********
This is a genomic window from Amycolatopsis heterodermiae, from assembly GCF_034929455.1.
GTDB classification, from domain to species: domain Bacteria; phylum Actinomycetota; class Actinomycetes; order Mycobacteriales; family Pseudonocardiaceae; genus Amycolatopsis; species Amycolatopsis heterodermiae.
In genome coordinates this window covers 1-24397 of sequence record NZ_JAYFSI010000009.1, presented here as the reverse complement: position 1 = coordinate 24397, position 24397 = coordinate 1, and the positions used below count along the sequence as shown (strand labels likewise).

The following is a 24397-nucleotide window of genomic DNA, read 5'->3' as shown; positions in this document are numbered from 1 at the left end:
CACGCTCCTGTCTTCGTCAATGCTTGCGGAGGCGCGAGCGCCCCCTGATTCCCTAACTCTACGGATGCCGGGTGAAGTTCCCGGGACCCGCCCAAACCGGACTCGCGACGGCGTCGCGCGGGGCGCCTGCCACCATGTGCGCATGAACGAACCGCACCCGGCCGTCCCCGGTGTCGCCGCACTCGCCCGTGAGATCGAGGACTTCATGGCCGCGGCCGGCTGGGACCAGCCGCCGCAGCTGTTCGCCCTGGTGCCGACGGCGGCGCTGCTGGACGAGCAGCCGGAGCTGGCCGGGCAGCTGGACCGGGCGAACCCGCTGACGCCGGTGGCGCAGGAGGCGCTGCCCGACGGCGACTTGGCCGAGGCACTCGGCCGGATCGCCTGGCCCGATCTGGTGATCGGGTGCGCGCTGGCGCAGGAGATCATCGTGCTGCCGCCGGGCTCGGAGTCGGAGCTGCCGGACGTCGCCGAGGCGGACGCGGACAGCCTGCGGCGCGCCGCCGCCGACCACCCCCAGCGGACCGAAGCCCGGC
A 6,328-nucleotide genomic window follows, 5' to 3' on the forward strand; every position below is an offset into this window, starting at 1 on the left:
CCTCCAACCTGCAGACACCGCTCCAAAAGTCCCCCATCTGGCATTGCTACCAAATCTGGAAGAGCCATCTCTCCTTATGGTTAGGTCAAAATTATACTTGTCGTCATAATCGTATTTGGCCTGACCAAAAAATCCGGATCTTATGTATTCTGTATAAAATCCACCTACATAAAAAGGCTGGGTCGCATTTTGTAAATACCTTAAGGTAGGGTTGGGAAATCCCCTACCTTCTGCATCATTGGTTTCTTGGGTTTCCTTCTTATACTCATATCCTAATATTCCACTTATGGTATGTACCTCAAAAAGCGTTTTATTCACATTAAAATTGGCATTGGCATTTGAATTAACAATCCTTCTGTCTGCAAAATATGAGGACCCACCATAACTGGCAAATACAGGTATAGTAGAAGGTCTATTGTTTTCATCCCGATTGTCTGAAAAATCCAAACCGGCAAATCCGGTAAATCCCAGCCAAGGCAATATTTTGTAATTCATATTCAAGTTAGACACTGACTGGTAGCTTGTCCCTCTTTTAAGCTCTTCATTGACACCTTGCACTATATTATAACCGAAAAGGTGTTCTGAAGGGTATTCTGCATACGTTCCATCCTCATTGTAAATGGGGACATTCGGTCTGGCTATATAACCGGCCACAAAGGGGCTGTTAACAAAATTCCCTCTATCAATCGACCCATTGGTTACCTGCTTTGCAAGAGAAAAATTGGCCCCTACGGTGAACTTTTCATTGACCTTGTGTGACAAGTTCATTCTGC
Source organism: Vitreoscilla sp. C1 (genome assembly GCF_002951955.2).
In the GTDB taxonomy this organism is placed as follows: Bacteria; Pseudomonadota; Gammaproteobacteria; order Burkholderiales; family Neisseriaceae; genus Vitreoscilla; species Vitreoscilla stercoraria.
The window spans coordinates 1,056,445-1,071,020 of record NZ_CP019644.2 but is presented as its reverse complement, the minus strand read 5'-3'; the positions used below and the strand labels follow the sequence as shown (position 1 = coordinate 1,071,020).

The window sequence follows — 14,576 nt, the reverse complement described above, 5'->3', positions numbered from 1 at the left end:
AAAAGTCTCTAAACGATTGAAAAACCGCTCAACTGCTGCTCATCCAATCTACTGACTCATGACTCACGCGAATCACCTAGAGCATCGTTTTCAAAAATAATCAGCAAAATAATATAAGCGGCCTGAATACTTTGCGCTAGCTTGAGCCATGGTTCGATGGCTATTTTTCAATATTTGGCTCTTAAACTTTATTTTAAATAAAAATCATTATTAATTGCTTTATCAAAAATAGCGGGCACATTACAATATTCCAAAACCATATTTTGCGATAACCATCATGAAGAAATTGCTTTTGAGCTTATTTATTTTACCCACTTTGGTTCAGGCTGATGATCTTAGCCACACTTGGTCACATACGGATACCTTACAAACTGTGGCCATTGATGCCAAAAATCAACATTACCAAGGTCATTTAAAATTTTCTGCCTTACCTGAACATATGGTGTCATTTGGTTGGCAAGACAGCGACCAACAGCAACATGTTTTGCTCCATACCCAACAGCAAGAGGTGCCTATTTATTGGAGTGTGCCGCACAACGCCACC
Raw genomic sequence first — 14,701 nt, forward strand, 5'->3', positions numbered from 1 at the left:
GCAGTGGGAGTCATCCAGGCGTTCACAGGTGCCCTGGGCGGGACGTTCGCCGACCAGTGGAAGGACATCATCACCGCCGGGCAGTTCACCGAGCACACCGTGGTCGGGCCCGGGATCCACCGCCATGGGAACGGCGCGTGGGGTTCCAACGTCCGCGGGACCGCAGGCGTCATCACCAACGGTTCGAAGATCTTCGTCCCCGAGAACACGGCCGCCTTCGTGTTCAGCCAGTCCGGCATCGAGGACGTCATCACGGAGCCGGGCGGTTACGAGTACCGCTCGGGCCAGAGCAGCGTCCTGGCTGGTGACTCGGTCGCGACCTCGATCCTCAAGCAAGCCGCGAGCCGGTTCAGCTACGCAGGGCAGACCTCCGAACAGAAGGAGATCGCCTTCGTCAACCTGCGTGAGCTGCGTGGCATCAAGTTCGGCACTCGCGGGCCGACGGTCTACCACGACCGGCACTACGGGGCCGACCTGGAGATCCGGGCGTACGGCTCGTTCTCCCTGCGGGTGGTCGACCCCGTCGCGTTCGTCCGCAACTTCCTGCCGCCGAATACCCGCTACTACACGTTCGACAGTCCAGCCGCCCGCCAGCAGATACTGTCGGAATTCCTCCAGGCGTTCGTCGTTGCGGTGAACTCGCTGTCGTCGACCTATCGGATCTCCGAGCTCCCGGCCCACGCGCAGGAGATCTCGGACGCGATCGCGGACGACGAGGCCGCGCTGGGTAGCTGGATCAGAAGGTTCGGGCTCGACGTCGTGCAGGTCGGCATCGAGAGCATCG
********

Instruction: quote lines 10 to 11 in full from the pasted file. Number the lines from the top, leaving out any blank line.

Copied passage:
The window spans coordinates 1,056,445-1,071,020 of record NZ_CP019644.2 but is presented as its reverse complement, the minus strand read 5'-3'; the positions used below and the strand labels follow the sequence as shown (position 1 = coordinate 1,071,020).

The window sequence follows — 14,576 nt, the reverse complement described above, 5'->3', positions numbered from 1 at the left end: